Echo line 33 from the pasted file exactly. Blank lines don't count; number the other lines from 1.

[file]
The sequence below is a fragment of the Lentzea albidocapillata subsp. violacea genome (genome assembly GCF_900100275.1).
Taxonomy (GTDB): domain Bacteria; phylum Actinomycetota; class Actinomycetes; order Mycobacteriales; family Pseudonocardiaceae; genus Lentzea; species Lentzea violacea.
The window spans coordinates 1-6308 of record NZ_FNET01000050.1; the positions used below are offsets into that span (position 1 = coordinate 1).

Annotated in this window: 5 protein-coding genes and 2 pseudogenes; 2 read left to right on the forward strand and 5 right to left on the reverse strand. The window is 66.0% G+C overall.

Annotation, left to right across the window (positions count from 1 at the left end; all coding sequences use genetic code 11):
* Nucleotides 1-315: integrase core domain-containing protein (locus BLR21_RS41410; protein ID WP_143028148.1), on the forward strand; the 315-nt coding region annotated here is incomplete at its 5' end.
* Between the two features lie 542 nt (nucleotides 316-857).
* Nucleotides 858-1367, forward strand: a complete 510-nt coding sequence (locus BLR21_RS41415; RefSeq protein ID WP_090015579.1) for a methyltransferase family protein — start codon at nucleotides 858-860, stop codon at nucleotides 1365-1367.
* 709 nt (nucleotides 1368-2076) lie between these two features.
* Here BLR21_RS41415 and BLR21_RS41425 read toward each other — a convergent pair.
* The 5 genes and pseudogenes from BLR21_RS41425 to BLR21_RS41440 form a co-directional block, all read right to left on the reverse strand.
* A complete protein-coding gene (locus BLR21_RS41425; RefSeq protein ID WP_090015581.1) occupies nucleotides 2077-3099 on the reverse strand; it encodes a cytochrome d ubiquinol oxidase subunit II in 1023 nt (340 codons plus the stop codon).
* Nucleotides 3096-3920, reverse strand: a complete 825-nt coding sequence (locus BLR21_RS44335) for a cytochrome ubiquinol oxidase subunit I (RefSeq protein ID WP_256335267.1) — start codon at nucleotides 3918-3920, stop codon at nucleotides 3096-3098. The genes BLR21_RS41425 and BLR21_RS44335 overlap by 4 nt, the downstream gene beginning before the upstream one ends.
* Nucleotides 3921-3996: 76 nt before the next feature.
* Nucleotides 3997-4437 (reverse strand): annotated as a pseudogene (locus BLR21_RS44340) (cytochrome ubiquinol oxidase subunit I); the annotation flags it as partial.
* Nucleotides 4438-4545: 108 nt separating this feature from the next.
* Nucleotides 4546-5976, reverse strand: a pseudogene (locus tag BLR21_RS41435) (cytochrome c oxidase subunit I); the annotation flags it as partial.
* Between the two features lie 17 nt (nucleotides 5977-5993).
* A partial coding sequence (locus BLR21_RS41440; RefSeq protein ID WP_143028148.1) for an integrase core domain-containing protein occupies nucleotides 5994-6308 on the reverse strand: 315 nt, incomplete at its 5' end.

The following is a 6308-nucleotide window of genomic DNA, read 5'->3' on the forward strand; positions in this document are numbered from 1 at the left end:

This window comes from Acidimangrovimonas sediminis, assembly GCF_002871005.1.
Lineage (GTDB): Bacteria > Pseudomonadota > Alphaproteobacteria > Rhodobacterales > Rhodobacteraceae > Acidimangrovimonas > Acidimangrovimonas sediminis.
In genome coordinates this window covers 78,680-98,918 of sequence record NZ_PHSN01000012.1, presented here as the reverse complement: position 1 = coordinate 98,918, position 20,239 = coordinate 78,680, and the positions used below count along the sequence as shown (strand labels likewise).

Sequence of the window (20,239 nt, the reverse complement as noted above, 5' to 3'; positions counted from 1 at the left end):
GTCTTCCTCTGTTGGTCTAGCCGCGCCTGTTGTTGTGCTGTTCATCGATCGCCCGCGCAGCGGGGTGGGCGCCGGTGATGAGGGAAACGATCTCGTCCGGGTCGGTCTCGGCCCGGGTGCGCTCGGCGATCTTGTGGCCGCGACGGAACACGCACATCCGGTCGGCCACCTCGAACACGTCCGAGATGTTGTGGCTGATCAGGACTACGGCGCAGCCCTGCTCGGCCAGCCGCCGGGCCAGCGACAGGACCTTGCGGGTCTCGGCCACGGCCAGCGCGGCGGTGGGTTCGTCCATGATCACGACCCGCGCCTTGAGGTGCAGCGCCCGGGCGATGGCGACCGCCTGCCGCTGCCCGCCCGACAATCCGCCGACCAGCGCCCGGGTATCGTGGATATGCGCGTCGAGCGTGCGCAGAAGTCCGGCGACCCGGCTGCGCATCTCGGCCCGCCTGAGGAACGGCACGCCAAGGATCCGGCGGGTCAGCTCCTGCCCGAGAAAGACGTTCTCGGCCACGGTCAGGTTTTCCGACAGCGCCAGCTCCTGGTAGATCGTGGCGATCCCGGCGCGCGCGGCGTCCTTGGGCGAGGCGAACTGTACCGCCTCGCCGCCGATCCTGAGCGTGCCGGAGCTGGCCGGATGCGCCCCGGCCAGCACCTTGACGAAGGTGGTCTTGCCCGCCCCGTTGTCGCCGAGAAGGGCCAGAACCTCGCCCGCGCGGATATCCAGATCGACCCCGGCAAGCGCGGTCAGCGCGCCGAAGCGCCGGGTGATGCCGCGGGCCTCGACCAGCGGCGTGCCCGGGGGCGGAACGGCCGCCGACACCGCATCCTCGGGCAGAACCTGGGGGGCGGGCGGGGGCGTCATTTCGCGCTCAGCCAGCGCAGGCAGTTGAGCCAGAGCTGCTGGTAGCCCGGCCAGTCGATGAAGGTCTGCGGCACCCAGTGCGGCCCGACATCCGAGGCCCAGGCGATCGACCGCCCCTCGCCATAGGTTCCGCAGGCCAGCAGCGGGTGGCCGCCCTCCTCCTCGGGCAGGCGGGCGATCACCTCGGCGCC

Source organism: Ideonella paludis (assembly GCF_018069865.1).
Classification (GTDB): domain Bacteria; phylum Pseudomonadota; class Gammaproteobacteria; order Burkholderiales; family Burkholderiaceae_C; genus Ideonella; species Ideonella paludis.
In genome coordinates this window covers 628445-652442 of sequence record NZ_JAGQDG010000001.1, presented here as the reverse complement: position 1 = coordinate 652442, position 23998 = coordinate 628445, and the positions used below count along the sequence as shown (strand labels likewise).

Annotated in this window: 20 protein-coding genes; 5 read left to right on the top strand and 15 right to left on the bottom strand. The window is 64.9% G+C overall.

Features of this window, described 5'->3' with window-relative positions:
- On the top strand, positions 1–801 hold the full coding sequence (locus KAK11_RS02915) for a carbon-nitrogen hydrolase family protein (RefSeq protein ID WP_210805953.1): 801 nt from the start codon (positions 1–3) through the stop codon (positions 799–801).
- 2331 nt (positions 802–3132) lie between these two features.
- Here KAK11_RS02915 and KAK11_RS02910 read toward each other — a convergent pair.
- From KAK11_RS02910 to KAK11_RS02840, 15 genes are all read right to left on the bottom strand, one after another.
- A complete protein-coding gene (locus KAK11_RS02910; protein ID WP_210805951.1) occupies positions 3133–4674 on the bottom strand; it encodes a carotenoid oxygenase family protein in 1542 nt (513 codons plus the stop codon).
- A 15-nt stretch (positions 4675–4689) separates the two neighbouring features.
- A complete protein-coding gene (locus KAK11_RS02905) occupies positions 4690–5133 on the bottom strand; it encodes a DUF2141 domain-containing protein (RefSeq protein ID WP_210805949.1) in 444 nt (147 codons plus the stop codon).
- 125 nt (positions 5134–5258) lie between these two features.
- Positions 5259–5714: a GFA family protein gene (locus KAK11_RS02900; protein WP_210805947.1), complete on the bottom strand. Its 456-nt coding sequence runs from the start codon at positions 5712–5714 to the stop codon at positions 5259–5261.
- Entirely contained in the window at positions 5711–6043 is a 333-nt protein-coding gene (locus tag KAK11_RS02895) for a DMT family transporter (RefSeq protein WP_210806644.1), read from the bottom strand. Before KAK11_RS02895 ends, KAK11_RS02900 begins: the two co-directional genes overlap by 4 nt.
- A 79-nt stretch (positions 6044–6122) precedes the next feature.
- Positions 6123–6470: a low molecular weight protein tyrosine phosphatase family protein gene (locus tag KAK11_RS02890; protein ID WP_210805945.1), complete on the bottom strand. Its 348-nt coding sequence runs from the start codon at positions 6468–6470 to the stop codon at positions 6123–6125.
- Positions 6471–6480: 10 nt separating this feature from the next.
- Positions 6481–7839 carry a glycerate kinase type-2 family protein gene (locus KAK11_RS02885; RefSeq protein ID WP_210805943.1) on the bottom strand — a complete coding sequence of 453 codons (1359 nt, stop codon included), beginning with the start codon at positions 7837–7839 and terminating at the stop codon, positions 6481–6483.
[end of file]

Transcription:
- Here KAK11_RS02915 and KAK11_RS02910 read toward each other — a convergent pair.